Fred Douglas Park is now officially Frederick Douglass Park
Park Board votes unanimously to correct name
Nashville, TN --- The Metropolitan Board of Parks and Recreation today unanimously voted to “clarify and correct” the name of what is currently known as Fred Douglas Park to Frederick Douglass Park. The vote to correct the name of the park came after Parks Director Tommy Lynch reported to the Board that there is compelling evidence that the park was named after Frederick Douglass, the renowned African American social reformer, abolitionist, orator, writer, and Statesman.
As one of his last official acts as Parks Director, Lynch told the Board after several media outlets reported on the name issue that he had met with several prominent local historians and received a number of phone calls and emails from the public citing additional research or giving anecdotal information. “This information coupled with research and insight presented by our local scholars and historians gave us the evidence needed to confidently go forward to clarify and correct the name of the park,” said Lynch.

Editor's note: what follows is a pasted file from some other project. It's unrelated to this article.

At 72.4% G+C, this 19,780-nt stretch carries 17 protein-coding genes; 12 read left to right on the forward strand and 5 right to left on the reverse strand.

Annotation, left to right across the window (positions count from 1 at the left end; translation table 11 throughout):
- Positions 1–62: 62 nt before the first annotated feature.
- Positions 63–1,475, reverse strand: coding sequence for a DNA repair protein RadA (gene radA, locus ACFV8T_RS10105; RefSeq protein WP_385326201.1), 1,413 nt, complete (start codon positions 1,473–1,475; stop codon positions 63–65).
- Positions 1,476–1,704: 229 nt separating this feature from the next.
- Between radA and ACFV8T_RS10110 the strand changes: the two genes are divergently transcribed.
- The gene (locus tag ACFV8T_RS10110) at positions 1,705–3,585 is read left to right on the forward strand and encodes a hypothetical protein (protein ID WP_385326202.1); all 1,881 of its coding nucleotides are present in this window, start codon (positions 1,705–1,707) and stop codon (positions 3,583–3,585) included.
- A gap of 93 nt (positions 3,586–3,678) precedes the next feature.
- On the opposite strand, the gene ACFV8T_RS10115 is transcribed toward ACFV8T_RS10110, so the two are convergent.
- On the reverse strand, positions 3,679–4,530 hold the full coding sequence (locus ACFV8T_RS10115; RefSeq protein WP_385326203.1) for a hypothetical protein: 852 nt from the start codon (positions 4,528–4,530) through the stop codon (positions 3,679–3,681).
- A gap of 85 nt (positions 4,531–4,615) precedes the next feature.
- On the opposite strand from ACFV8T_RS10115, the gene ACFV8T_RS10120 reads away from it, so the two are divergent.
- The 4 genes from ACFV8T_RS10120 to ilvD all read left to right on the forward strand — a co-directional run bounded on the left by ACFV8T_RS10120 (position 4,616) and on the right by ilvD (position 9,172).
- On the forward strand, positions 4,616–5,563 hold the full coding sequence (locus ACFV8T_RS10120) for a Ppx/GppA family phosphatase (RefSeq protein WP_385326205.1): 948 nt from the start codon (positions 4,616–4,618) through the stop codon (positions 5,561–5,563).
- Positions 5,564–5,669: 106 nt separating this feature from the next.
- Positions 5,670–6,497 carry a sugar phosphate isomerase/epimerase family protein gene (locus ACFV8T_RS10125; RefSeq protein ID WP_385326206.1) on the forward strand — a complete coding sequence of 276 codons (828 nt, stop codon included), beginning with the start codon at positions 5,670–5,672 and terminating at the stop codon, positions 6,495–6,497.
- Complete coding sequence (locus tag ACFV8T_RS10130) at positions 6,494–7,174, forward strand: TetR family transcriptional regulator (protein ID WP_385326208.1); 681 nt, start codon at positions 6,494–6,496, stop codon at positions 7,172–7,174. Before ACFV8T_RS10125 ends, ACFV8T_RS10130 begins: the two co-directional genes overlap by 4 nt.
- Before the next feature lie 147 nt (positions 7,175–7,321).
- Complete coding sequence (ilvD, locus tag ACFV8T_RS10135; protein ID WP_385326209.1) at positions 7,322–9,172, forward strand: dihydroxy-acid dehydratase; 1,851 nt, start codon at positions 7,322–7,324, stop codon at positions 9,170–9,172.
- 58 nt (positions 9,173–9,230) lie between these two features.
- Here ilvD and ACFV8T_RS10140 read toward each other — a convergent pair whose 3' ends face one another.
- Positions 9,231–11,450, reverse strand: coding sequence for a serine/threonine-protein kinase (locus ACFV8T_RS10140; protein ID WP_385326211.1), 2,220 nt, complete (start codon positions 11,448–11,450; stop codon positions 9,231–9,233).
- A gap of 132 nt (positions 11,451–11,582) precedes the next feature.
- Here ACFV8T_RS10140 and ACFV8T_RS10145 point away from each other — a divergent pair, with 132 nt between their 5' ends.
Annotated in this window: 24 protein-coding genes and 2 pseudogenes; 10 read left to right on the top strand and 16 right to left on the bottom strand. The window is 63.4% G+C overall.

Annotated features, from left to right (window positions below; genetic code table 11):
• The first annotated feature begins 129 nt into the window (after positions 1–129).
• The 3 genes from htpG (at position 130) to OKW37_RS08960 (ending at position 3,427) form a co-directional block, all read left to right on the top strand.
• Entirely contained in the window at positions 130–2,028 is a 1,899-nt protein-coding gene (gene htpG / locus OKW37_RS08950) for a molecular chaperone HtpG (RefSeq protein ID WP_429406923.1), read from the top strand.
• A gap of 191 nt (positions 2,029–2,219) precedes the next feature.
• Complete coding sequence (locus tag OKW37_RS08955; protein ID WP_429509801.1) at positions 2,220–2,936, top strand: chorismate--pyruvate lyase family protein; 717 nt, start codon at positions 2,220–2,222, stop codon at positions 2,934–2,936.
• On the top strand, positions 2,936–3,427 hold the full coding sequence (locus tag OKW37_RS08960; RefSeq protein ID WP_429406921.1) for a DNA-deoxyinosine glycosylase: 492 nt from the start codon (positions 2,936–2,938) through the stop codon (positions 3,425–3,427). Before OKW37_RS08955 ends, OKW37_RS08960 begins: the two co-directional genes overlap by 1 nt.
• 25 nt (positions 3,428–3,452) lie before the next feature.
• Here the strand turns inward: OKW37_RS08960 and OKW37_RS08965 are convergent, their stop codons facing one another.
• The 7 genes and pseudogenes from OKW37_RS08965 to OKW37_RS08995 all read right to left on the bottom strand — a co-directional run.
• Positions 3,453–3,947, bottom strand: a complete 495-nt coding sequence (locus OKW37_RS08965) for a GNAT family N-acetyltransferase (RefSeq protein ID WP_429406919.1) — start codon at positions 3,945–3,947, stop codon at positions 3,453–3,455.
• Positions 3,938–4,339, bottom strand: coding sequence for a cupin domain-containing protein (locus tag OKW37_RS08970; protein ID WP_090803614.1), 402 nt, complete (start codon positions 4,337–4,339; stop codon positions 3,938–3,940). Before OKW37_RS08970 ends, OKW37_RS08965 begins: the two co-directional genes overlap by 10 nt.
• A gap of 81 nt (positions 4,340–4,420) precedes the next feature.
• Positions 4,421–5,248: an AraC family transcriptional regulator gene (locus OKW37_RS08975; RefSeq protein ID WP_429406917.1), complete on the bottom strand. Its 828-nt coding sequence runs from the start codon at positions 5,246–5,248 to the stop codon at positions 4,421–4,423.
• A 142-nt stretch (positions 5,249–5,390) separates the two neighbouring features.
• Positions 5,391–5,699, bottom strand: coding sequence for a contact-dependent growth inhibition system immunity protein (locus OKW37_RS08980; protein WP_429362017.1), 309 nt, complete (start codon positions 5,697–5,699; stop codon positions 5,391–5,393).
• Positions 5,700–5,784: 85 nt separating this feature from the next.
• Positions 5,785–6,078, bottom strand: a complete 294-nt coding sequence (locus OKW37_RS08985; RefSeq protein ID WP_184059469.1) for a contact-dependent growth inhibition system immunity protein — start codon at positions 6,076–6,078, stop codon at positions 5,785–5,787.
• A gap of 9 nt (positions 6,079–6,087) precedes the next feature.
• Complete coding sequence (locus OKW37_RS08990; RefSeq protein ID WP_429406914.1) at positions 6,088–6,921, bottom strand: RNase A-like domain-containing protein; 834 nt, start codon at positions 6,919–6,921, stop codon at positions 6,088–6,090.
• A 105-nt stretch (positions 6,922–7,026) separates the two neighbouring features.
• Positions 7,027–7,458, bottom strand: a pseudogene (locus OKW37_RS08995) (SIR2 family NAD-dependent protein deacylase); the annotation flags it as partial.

Lynch said the evidence was “compelling” that the park was named after Douglass, but since it was a part of the 1935 Parks Board minutes, he wanted to make the correction part of the official minutes of this month’s meeting. Lynch thanked local historians Dr. Reavis Mitchell, Fisk University; Dr. Bobby Lovett, retired from Tennessee State University; Dr. Linda Wynn, Fisk University and the Tennessee Historical Commission; David Ewing, Historian and Attorney, and Tim Walker, executive director of Metro’s Historical Commission.
Historian and writer Leland R. Johnson first documented the history of the park in the 1986 book, THE PARKS OF NASHVILLE: A History of the Board of Parks and Recreation. Johnson wrote “ The origin of the name is obscure; at its meeting of May 17, 1935, the Board named it ‘Douglas Park,” as shown in the typed minutes, but someone with an ink pen inserted “Fred” in front of Douglas, probably at the next Board meeting when the minutes were read. No Fred Douglas prominent in Nashville or East Nashville history has been identified, and the Park Board may well have intended to honor Frederick Douglass (1817?-1895), the famous black leader, journalist, and statesman.” The 32-acre park opened in 1963.
The Parks Department will hold a brief ceremony to honor the Statesman and the community’s action to correct the name of the park at a date still to be determined. The park is located on 210 North 7th Street.